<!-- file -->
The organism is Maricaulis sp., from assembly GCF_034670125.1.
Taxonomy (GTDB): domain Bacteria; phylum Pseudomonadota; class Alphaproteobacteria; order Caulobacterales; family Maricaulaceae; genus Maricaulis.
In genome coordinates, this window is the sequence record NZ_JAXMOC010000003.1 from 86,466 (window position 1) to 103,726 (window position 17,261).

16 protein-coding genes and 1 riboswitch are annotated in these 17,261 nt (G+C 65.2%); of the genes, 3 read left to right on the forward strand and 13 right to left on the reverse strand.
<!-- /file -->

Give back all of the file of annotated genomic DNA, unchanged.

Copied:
The organism is Maricaulis sp., from assembly GCF_034670125.1.
Taxonomy (GTDB): domain Bacteria; phylum Pseudomonadota; class Alphaproteobacteria; order Caulobacterales; family Maricaulaceae; genus Maricaulis.
In genome coordinates, this window is the sequence record NZ_JAXMOC010000003.1 from 86,466 (window position 1) to 103,726 (window position 17,261).

16 protein-coding genes and 1 riboswitch are annotated in these 17,261 nt (G+C 65.2%); of the genes, 3 read left to right on the forward strand and 13 right to left on the reverse strand.